I wanted to give you a little bit of insight about my background before I spoke of my intention for the post that I’m writing about and here is the primary reason for my story.
Mr. John Consumer- when you go to work, do you or do you not go to work with the intention on receiving compensation for services rendered? As a matter of fact, would you agree with this statement? “I am not going to work unless I get paid for doing so:”
If anyone goes to work without the promise of pay, they are either ignorant or a volunteer, plain and simple.
“Commission only” sales people are somewhat different. Yes, we do go to work in “hopes of getting paid.” To be clear; we don’t go to work with any “promises of pay”, but “hopes”.
Most Realtors do not charge their clients a fee for their services, period. However, there are some that do. There are also some brokerages that have an “additional commission” that is paid by the client at the closing table.
Some Realtors even charge a “retainer fee” which in some cases would not be a bad thing to do. The retainer fee works like this; client provides Realtor with $500 (or something else) to retain his/her services. Realtor then performs the necessary services to help client locate and find/purchase the best home for the client’s needs. As long as the client stays the course with the Realtor and they get to the same closing table together, the $500 is applied to the purchase. But, if the buyer client decides to purchase their new home with a different Realtor, the $500 is kept by the Realtor for “time spent”.
There are also some Realtors that use an exclusive agent/buyer agency agreement. This document guarantees the Realtor will receive 3% commission (paid to the brokerage) no matter what home the buyer purchases within a certain timer period, this could even include a FSBO.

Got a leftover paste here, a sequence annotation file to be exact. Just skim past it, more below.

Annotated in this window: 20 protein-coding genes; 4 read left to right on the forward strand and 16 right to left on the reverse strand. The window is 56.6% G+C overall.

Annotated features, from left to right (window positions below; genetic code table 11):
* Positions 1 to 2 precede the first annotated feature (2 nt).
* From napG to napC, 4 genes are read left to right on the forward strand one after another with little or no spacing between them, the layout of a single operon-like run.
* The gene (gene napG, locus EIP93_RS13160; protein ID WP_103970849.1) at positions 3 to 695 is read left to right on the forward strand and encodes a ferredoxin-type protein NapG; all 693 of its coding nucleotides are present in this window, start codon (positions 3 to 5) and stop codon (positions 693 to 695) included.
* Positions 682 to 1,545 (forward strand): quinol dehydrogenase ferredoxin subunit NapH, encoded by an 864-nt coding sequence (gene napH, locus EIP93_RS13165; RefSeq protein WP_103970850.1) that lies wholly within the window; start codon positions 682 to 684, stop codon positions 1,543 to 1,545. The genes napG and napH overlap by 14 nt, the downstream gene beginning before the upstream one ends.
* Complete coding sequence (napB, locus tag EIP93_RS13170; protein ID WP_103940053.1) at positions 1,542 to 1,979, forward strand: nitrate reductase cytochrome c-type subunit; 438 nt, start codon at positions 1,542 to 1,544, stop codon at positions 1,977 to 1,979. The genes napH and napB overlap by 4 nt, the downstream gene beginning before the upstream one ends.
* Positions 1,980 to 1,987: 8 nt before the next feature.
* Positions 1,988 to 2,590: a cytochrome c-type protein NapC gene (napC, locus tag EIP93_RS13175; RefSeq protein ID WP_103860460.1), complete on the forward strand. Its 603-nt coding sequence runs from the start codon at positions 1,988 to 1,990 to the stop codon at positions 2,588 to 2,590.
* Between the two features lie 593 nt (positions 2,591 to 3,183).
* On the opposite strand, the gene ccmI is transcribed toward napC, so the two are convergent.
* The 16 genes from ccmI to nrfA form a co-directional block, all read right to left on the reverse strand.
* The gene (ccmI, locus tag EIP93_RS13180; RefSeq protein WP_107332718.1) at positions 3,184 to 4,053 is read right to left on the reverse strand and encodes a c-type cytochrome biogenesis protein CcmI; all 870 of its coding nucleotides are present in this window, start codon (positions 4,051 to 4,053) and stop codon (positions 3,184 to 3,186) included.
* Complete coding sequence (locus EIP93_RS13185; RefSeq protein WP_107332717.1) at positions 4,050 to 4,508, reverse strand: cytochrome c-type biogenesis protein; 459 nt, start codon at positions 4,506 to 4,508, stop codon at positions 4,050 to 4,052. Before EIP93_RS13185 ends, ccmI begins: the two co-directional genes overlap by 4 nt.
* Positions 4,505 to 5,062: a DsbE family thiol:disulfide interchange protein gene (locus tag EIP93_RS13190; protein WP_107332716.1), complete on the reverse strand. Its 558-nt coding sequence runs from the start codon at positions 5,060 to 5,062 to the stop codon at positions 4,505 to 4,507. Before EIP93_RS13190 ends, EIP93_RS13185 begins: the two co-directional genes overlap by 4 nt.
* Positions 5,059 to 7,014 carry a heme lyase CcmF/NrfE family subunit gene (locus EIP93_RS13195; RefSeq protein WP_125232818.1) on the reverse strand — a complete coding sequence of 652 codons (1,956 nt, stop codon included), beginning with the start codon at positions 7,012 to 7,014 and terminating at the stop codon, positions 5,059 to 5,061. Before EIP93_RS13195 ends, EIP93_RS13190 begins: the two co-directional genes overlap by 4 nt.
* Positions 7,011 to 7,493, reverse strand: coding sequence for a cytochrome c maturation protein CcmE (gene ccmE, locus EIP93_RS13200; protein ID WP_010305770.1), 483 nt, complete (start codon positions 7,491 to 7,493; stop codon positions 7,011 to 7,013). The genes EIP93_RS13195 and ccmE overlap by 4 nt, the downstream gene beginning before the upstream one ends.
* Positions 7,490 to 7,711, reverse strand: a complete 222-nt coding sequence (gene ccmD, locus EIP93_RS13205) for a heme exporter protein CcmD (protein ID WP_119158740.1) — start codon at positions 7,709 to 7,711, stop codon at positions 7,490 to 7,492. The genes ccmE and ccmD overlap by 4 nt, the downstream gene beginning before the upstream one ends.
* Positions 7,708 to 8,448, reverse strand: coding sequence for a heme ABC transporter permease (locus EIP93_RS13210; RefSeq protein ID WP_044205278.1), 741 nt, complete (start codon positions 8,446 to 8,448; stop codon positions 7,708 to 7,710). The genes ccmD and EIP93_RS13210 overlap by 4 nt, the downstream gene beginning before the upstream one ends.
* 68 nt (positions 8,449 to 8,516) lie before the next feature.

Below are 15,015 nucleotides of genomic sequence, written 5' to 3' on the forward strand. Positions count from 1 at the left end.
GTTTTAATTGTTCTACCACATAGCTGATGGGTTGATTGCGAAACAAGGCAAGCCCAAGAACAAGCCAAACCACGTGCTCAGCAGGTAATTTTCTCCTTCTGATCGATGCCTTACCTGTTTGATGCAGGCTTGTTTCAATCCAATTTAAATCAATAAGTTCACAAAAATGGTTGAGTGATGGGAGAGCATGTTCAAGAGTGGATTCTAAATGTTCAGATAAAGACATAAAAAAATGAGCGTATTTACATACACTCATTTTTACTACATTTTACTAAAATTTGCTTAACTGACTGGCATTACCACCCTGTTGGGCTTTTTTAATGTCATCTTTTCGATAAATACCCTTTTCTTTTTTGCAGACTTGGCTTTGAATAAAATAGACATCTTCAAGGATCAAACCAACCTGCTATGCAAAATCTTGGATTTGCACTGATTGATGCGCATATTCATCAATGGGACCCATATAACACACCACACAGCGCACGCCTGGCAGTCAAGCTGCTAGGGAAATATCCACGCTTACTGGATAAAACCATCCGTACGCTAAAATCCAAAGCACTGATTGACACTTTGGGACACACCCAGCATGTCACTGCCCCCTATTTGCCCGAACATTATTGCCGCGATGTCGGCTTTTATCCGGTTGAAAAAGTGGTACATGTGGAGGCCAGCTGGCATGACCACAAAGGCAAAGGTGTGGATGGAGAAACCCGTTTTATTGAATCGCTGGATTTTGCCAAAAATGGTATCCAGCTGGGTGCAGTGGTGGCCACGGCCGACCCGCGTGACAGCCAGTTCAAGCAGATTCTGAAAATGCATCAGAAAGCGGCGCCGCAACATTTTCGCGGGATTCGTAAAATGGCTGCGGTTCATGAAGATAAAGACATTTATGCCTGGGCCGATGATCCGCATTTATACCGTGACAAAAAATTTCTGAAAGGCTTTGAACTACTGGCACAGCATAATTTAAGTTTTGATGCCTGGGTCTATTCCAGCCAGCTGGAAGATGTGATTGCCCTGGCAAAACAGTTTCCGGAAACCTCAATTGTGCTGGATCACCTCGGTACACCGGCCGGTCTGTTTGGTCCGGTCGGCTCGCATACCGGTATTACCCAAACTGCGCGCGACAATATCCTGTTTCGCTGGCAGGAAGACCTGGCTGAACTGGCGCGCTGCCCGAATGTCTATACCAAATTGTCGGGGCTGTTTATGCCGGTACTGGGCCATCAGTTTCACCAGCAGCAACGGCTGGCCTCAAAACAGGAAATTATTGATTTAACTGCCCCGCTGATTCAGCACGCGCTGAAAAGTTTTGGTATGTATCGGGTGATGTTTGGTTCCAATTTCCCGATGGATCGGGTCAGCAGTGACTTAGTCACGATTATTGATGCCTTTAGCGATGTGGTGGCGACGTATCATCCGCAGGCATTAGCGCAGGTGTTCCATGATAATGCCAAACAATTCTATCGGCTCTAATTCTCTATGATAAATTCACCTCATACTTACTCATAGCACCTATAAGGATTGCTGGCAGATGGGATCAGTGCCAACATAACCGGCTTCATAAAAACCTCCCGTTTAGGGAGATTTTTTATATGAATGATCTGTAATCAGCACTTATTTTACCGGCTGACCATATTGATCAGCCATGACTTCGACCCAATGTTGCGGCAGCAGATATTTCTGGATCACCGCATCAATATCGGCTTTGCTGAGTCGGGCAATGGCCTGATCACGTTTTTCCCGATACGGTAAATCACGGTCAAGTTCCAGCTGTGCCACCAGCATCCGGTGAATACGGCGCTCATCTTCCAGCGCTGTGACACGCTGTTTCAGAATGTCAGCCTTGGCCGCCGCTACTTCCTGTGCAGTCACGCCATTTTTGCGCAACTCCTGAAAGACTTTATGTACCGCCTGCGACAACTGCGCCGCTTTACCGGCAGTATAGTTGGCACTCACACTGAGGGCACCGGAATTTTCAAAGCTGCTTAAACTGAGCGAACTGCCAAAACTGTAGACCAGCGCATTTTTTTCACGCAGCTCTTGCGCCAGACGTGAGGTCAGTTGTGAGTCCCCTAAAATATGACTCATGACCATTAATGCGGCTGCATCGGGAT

I personally do not use any “exclusive agency” agreements nor do I charge a retainer fee. I feel that as long as I maintain complete and professional service to my clients, I will retain them without the use of said documents.
The Client Comes First
Please keep in mind, helping a client find and purchase a home can be a very tasking ordeal. Often a buyer will want to view anywhere from a few homes to perhaps several dozen of them. With gas at $4.00 a gallon, that alone can cost the Realtor a lot of money when showing multiple properties. The time he/she spends on the computer searching for homes. The time spent away from family and friends, this should all account for something, right?
So, WHY do some buyers decide to work with another Realtor when it comes down to making the final purchase? Why do some people forget all about being respectful of others? Was it because the Realtor was not available on the very day the buyer just “had to see” their dream home? Couldn’t the buyer have waited a day for their Realtor to be available again? When the buyer contacted the next Realtor for a showing request, did the buyer have the decency to let them know they were working with another Realtor already?